During the seven years John Gallemore taught at the University of Chicago, he worked with some Nobel Prize winners and guessed which colleagues were most likely to win the prize down the road. But his love for his home state prompted him to accept an offer to return to UNC Chapel Hill this fall as an associate professor of accounting.
Gallemore is one of nine new full-time faculty members hired at Chapel Hill’s Kenan-Flagler Business School, including seven women. They all have interesting backgrounds, including Laura Sonday, who worked as a Google strategist in San Francisco and Santiago, Chile and Daniela De La Para who was a professional chess player for 12 years.
Gallemore is a big catch for Chapel Hill, however, coming from one of the world’s leading business schools. He was named among the 40 top professors under age 40 in 2019 by Poets & Quants, which covers business education.
Why leave Chicago for Chapel Hill? “I loved the time I spent at the University of Chicago because it’s a great city and a great university,” he says. “But I’m a born and raised Tar Heel and this is home for me and my family.”[media-credit name=”John Gallemore” align=”right” width=”300″][/media-credit]
Gallemore and his wife, Corie, are from High Point where they attended High Point Central High School. He later earned a bachelor’s degree, MBA and Ph.D. in accounting at Kenan-Flagler.
The chance to return to work with the school’s highly regarded accounting professors and tax experts made it an exciting opportunity, he adds. He praises colleagues including Kenan-Flagler Dean Doug Shackelford and professors Ed Maydew, Eva Labro, among others.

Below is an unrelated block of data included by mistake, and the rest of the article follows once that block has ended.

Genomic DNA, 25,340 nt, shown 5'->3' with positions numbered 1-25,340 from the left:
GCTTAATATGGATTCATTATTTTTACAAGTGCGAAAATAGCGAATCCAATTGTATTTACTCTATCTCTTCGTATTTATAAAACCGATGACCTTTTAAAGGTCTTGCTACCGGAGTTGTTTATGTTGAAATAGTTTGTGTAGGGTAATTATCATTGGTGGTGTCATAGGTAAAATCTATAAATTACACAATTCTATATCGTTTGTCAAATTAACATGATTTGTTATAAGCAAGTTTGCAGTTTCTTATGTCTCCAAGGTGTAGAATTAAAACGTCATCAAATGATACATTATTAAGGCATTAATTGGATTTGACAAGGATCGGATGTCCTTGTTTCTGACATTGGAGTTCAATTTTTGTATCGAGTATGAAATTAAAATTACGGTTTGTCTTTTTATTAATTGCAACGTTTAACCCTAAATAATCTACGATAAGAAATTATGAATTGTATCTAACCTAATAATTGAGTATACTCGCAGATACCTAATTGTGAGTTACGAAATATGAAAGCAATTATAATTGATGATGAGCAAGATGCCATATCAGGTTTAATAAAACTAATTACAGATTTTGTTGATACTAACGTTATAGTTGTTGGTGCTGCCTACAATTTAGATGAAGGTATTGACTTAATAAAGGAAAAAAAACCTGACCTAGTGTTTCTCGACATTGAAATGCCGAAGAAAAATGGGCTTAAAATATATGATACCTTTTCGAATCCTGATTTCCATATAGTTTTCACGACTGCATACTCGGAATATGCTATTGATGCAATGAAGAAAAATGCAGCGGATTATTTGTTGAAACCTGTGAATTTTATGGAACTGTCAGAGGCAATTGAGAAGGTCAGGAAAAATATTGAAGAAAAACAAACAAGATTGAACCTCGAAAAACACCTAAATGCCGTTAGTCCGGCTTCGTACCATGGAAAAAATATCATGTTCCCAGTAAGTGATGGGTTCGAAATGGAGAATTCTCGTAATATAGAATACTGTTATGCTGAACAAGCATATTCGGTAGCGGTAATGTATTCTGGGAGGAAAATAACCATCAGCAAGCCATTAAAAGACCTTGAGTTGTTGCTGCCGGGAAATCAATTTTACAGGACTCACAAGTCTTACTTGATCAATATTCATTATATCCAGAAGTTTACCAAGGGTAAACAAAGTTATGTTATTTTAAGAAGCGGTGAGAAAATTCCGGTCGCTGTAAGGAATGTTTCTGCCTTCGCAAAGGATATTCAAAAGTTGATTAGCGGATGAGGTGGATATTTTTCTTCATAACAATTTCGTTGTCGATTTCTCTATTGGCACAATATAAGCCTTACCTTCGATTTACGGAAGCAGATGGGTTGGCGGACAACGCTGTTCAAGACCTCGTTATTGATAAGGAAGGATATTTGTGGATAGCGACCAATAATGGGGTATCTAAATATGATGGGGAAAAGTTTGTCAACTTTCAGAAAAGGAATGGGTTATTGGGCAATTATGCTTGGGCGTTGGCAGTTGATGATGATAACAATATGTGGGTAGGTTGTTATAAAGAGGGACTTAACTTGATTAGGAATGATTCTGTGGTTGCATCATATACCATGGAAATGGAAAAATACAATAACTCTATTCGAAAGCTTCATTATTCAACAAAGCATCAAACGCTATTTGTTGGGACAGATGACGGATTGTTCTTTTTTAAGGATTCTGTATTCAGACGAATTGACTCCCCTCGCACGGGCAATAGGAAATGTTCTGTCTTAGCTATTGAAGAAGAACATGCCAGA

“When they approached me about coming back, they said that they’ve been here a while and have had a good run, but they were starting to think about the next generation,” he says. “That was a perfect appeal because I can come back and be part of the future of North Carolina. It’s like a dream come true.”
Gallemore’s research focuses on how the decisions of businesses and local economies are impacted by tax policies, enforcement, incentives and other factors. “It’s gratifying to do research that has clear policy impacts,” he says. “It gets exciting for me when policymakers say that this work directly informs how we need to structure our tax policy.”
I asked Gallemore to share his general views of North Carolina’s tax system, but he was wise enough to defer that question for another day. No need to play his cards right off the bat.
He noted that his oldest daughter was born in Chapel Hill before he left for Chicago, while the couple welcomed another daughter a couple months ago, back in North Carolina. “We’re Tar Heels,” he says.